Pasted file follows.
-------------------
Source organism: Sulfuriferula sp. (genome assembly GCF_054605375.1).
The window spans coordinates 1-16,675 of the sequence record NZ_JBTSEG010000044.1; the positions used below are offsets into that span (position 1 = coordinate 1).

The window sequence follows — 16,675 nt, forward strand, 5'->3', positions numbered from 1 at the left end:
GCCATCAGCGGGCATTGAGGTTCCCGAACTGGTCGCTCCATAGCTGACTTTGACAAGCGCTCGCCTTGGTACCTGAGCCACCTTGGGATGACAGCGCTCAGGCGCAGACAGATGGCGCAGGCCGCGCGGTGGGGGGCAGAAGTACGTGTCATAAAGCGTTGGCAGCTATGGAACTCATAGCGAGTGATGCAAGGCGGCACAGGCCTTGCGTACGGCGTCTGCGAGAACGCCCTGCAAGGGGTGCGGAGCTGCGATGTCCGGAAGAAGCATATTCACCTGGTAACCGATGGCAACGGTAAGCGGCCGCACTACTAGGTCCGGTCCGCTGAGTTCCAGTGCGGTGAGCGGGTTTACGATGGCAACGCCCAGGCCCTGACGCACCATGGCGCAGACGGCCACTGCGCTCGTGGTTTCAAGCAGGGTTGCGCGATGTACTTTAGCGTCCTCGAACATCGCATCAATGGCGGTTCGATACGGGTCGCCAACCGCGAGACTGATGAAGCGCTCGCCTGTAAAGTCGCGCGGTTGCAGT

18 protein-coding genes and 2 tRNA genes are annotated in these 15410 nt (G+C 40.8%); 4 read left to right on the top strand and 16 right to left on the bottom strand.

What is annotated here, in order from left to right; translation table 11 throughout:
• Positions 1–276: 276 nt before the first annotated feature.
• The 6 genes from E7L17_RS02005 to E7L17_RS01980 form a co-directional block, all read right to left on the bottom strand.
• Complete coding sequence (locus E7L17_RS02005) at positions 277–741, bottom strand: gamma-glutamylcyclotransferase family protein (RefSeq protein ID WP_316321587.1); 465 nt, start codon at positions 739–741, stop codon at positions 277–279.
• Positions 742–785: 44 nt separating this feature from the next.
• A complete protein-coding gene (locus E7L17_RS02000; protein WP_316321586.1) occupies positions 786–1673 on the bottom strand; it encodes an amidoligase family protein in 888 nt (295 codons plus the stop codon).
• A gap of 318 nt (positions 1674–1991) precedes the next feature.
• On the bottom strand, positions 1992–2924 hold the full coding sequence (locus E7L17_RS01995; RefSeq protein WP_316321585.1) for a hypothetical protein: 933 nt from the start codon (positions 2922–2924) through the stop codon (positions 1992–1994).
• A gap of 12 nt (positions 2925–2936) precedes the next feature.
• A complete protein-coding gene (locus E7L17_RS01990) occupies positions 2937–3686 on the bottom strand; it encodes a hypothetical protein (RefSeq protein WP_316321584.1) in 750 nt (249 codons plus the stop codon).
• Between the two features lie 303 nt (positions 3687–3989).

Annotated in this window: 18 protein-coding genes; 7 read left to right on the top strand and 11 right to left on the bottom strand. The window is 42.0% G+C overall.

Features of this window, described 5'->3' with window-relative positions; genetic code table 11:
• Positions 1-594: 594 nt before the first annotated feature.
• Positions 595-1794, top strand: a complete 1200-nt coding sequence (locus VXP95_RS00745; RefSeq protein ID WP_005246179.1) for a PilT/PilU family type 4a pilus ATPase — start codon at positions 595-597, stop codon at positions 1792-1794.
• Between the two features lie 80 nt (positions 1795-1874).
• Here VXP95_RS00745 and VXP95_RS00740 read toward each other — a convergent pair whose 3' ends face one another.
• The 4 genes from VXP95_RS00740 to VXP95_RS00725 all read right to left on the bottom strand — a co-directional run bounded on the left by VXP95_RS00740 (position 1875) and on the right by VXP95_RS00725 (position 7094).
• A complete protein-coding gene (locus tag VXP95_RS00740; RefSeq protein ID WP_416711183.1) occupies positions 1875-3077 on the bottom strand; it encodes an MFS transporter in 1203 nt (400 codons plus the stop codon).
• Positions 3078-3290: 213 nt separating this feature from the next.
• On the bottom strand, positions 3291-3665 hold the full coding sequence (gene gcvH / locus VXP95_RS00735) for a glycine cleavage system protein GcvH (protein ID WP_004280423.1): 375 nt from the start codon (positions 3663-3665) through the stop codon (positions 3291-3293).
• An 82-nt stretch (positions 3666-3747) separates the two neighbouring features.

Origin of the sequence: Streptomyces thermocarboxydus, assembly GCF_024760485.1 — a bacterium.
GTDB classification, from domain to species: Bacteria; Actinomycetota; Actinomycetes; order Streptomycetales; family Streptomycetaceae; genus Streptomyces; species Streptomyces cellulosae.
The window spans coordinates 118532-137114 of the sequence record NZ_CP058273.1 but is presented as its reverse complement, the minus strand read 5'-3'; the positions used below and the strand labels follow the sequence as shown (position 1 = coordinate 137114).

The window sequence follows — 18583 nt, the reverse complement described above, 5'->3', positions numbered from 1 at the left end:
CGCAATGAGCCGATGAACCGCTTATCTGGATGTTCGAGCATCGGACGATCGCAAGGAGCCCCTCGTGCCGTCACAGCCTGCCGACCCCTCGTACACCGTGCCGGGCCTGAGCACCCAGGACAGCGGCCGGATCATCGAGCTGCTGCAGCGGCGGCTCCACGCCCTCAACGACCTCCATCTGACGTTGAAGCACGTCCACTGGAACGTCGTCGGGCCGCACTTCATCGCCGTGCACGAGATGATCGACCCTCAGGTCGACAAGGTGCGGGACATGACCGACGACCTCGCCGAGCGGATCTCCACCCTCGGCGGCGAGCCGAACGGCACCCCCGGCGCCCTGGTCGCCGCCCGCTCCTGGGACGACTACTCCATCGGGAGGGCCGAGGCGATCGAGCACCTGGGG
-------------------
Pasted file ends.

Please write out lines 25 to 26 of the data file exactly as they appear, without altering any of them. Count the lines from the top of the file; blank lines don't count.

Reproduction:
• Positions 3078-3290: 213 nt separating this feature from the next.
• On the bottom strand, positions 3291-3665 hold the full coding sequence (gene gcvH / locus VXP95_RS00735) for a glycine cleavage system protein GcvH (protein ID WP_004280423.1): 375 nt from the start codon (positions 3663-3665) through the stop codon (positions 3291-3293).